Luckily the easy solution to this is to eat smaller meals. You shouldn’t eat more than the stomach can hold at one time which is about the size of your fist. Keep in mind this doesn’t mean you should eat less throughout but just more smaller meals each day instead of fewer larger meals. Luckily if you start to eat smaller portions not only will your symptoms start to fade away but the LES should start to heal and return to normal function.

#2 Avoid Eating Before Bedtime

If once in a while you wake up with a random sore throat this could be because of your eating habits the night before. If you eat soon before bedtime this can be a problem.

The problem with this is that if you eat and then lay down after you don’t have the advantage of gravity keeping the acid and food down in the stomach and this adds more pressure to this LES valve above the stomach. More pressure means more likelihood of reflux which is exactly why you should avoid eating before bedtime.

Ideally you want to avoid eating 3 hours before bedtime at least. So, if you eat at 7pm you shouldn’t sleep (lay down) until 10pm at the earliest. This time allows for the stomach to digest all of the food and to fully empty before sleeping.

#3 Avoid Acidic Foods/Drinks

One thing you may have already thought of helping with acid reflux is too avoid more acidic foods and drinks. Consuming less acidic foods simply will lower reflux because of the lower acid intake. Not only does avoiding most acidic foods/drinks lower reflux but because acidic things passing over the throat can directly irritate it avoiding them should help the throat heal more easily.

There are a host of foods and drinks that are top of the list that you want to be avoiding, they are – spicy foods, fatty foods, deep fried foods, citrus fruits, tomatoes, raw onions, peppers, alcohol and soda drinks.

#4 Avoid Chocolate and Caffeine

Not only can acidic things be a problem but there are also other things that are not acidic which can have a negative effect. The 2 things that are most important to mention are chocolate and caffeine.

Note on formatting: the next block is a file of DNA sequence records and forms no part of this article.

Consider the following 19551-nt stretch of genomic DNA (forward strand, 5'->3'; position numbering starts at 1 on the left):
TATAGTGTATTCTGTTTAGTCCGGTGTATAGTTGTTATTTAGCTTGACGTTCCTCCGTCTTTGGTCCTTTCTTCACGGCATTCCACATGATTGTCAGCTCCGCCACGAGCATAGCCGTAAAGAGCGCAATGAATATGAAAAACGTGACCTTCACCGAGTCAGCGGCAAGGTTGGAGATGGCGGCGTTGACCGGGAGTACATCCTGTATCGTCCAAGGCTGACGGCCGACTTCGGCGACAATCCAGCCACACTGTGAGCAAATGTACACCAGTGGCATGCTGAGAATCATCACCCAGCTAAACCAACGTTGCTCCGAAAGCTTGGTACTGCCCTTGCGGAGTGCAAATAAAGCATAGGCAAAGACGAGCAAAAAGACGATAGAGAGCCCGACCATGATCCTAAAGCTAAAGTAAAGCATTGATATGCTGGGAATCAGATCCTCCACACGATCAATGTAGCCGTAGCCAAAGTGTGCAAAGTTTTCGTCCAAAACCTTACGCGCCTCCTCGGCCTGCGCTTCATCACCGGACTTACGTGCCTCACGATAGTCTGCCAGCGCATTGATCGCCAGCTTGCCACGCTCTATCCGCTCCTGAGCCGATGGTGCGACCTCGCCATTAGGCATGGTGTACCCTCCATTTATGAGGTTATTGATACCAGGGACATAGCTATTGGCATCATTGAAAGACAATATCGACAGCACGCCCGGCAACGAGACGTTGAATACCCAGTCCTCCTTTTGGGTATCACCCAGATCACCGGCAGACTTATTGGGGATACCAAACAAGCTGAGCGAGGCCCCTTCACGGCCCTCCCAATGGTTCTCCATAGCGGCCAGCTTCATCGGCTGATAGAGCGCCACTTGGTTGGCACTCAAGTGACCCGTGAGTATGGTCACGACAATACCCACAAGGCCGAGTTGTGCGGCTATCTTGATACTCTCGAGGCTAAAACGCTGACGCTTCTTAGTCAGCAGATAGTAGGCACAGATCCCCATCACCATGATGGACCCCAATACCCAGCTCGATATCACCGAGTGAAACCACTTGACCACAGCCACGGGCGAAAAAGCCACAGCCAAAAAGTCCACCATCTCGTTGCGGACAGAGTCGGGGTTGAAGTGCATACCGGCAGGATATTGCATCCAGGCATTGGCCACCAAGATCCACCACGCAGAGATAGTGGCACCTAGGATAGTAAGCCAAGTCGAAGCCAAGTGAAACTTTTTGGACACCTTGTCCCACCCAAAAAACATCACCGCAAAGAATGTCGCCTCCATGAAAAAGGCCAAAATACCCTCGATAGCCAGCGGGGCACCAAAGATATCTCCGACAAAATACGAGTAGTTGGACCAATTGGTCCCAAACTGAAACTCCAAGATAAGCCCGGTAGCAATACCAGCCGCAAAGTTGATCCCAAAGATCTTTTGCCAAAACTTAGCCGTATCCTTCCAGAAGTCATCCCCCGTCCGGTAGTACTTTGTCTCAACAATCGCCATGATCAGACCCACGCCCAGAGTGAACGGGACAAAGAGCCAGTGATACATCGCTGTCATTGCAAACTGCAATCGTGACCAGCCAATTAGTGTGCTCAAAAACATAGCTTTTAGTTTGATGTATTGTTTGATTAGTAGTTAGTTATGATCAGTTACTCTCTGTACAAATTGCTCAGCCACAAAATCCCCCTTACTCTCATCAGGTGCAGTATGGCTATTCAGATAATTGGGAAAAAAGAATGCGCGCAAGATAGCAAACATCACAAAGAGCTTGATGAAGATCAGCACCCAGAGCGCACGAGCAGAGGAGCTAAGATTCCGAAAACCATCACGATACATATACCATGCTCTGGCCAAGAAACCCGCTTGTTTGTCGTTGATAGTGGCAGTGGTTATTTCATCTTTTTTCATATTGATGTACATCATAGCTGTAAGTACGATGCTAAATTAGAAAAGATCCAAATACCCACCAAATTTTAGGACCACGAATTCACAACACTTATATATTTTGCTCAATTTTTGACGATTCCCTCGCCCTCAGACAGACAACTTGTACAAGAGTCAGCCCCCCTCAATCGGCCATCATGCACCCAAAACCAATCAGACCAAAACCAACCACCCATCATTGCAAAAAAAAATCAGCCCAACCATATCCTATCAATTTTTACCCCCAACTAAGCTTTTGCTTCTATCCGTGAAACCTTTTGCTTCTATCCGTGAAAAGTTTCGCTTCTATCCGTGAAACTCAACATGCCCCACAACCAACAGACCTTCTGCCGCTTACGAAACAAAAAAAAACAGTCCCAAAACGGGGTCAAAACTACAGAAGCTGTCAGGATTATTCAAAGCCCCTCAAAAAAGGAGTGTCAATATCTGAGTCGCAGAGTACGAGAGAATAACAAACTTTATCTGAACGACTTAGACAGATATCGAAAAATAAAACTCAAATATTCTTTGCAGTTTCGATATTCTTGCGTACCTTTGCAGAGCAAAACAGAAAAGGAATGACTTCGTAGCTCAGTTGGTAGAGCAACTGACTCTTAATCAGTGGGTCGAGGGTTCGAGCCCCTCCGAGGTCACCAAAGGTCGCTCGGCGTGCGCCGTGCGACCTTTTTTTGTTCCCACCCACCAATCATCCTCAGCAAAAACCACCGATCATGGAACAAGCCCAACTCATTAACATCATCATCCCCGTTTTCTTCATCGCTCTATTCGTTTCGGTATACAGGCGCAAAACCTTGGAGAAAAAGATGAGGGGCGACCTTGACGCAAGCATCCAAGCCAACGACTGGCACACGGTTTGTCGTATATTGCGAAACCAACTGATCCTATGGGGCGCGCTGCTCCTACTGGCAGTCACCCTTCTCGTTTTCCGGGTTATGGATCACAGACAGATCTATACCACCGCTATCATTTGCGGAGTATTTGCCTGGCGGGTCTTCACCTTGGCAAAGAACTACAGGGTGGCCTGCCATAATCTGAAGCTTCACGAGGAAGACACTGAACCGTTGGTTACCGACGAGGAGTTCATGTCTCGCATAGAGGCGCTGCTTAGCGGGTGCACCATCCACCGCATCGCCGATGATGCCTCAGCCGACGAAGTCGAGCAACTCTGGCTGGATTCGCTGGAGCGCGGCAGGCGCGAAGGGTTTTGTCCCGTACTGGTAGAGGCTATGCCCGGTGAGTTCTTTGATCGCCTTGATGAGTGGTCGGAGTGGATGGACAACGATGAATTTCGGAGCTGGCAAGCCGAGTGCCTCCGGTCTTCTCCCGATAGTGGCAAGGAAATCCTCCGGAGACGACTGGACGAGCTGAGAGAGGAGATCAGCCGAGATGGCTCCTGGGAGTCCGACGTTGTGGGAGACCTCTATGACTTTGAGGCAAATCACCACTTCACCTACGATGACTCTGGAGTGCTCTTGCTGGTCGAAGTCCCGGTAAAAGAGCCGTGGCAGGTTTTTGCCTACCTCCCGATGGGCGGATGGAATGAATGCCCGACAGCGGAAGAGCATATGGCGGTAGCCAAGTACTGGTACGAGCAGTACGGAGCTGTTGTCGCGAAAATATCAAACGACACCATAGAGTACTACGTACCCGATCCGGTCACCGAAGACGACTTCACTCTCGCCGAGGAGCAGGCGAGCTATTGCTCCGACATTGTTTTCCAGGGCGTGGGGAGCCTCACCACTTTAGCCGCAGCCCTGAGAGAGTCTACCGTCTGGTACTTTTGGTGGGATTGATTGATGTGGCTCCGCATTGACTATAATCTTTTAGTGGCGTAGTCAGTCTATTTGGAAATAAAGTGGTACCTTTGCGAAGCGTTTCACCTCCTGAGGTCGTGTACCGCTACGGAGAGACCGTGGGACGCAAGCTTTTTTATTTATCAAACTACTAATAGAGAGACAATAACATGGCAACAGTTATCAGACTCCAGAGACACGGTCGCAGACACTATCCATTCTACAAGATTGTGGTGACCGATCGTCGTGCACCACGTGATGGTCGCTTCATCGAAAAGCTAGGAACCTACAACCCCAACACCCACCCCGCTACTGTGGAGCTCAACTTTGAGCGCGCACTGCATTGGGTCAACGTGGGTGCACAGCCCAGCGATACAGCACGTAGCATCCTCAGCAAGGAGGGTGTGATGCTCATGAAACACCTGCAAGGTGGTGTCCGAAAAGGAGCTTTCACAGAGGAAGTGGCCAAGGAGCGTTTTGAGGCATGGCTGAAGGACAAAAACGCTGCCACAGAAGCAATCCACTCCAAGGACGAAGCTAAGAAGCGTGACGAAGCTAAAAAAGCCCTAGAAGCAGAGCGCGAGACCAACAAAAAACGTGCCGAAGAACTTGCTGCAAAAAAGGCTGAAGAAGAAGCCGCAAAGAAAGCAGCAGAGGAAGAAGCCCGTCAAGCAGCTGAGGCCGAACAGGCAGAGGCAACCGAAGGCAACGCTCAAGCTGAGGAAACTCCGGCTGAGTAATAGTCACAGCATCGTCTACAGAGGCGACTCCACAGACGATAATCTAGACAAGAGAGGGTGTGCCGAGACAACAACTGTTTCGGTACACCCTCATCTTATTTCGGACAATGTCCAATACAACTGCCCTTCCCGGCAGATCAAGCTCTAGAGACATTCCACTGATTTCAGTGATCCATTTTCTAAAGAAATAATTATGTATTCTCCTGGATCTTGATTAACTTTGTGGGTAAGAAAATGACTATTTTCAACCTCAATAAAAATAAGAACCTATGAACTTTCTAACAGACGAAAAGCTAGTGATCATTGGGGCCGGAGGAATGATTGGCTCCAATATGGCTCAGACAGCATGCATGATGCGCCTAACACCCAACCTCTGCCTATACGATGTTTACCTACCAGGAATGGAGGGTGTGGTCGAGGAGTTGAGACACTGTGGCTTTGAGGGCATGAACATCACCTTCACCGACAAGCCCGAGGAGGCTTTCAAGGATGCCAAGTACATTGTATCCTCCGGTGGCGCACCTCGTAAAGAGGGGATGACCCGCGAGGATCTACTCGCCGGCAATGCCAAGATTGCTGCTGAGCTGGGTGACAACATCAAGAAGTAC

The problem with these is that they can directly cause the LES valve above the stomach to relax and this too can induce reflux problems.

#5 Eat a More Alkaline Diet

Someone who may suffer more seriously from a sore throat that is caused by acid reflux should ideally do an alkaline style diet. Ideally you want to follow a diet that is more alkaline because of a thing called pepsin.

Pepsin is a digestive enzyme in the stomach which is used to help digest proteins in the stomach. When you have acid reflux it also comes up with the acid – the problem with this is that it causes damage and inflammation in the throat area.

A notable thing worth mentioning with pepsin is that if it comes in contact with something more acidic it reactivates more causing more damage in the throat area – this is because it is meant to be in the stomach where it is highly acidic and where it should be activated.

Therefore, the more alkaline the foods and drinks you consume the less it is activated and the less harm it will do. So, therefore eating a diet that is more alkaline will prevent this from happening.

Conclusion

Though a small problem for some and a more significant problem for others this hoarseness mystery is after all related to acid reflux. Luckily with the tips previously suggested you can stop it and prevent it from happening in the future and get everything back to normal!

About the Author

David is a blogger at Wipeout Reflux where he covers everything acid reflux with a more prominent focus on silent reflux. He also has a complete LPR guide where he covers everything about LPR (silent reflux) including causes, symptoms and treatment.